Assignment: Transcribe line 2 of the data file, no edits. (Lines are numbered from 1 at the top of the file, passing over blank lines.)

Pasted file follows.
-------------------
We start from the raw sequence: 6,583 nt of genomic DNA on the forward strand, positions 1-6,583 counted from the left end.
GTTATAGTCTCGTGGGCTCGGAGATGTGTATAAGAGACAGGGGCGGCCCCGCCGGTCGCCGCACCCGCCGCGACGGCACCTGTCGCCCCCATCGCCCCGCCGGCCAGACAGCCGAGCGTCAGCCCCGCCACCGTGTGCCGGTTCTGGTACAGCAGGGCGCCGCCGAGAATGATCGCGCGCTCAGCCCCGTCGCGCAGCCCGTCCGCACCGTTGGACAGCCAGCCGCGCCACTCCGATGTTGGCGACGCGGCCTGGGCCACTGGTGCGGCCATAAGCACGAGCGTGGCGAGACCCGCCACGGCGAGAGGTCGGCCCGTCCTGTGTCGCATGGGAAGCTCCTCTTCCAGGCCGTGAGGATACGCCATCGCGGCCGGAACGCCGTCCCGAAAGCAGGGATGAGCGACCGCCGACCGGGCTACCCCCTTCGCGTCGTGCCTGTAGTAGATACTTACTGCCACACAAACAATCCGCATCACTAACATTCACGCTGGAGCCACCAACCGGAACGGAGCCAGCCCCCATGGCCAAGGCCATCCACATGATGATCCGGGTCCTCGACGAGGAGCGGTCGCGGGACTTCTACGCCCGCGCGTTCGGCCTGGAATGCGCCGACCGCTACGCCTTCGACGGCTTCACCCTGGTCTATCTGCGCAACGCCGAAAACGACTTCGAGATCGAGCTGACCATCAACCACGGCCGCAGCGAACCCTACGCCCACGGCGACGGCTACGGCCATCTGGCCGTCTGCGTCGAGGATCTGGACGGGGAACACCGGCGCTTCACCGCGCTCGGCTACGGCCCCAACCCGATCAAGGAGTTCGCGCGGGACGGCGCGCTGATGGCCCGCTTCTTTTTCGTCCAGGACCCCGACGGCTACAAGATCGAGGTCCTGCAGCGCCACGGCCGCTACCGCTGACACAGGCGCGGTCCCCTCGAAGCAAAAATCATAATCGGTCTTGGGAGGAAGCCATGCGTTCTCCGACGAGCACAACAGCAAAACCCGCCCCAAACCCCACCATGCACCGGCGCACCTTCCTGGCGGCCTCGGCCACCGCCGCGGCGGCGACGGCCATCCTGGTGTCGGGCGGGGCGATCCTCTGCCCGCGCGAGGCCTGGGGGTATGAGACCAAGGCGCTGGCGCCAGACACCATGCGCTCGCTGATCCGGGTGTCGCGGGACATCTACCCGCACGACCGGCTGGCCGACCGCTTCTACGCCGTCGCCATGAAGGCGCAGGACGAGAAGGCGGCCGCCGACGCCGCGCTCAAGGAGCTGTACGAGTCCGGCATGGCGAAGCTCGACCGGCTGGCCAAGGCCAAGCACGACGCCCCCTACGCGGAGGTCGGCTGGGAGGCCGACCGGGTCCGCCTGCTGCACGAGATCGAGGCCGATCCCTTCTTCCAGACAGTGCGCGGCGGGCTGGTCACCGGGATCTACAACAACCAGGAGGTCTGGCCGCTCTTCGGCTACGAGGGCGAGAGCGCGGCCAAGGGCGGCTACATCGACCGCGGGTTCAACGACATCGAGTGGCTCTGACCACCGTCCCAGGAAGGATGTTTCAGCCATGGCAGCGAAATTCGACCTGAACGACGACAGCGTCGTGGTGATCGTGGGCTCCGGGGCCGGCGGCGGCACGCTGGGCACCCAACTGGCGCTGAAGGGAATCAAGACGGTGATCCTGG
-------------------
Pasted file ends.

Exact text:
GTTATAGTCTCGTGGGCTCGGAGATGTGTATAAGAGACAGGGGCGGCCCCGCCGGTCGCCGCACCCGCCGCGACGGCACCTGTCGCCCCCATCGCCCCGCCGGCCAGACAGCCGAGCGTCAGCCCCGCCACCGTGTGCCGGTTCTGGTACAGCAGGGCGCCGCCGAGAATGATCGCGCGCTCAGCCCCGTCGCGCAGCCCGTCCGCACCGTTGGACAGCCAGCCGCGCCACTCCGATGTTGGCGACGCGGCCTGGGCCACTGGTGCGGCCATAAGCACGAGCGTGGCGAGACCCGCCACGGCGAGAGGTCGGCCCGTCCTGTGTCGCATGGGAAGCTCCTCTTCCAGGCCGTGAGGATACGCCATCGCGGCCGGAACGCCGTCCCGAAAGCAGGGATGAGCGACCGCCGACCGGGCTACCCCCTTCGCGTCGTGCCTGTAGTAGATACTTACTGCCACACAAACAATCCGCATCACTAACATTCACGCTGGAGCCACCAACCGGAACGGAGCCAGCCCCCATGGCCAAGGCCATCCACATGATGATCCGGGTCCTCGACGAGGAGCGGTCGCGGGACTTCTACGCCCGCGCGTTCGGCCTGGAATGCGCCGACCGCTACGCCTTCGACGGCTTCACCCTGGTCTATCTGCGCAACGCCGAAAACGACTTCGAGATCGAGCTGACCATCAACCACGGCCGCAGCGAACCCTACGCCCACGGCGACGGCTACGGCCATCTGGCCGTCTGCGTCGAGGATCTGGACGGGGAACACCGGCGCTTCACCGCGCTCGGCTACGGCCCCAACCCGATCAAGGAGTTCGCGCGGGACGGCGCGCTGATGGCCCGCTTCTTTTTCGTCCAGGACCCCGACGGCTACAAGATCGAGGTCCTGCAGCGCCACGGCCGCTACCGCTGACACAGGCGCGGTCCCCTCGAAGCAAAAATCATAATCGGTCTTGGGAGGAAGCCATGCGTTCTCCGACGAGCACAACAGCAAAACCCGCCCCAAACCCCACCATGCACCGGCGCACCTTCCTGGCGGCCTCGGCCACCGCCGCGGCGGCGACGGCCATCCTGGTGTCGGGCGGGGCGATCCTCTGCCCGCGCGAGGCCTGGGGGTATGAGACCAAGGCGCTGGCGCCAGACACCATGCGCTCGCTGATCCGGGTGTCGCGGGACATCTACCCGCACGACCGGCTGGCCGACCGCTTCTACGCCGTCGCCATGAAGGCGCAGGACGAGAAGGCGGCCGCCGACGCCGCGCTCAAGGAGCTGTACGAGTCCGGCATGGCGAAGCTCGACCGGCTGGCCAAGGCCAAGCACGACGCCCCCTACGCGGAGGTCGGCTGGGAGGCCGACCGGGTCCGCCTGCTGCACGAGATCGAGGCCGATCCCTTCTTCCAGACAGTGCGCGGCGGGCTGGTCACCGGGATCTACAACAACCAGGAGGTCTGGCCGCTCTTCGGCTACGAGGGCGAGAGCGCGGCCAAGGGCGGCTACATCGACCGCGGGTTCAACGACATCGAGTGGCTCTGACCACCGTCCCAGGAAGGATGTTTCAGCCATGGCAGCGAAATTCGACCTGAACGACGACAGCGTCGTGGTGATCGTGGGCTCCGGGGCCGGCGGCGGCACGCTGGGCACCCAACTGGCGCTGAAGGGAATCAAGACGGTGATCCTGG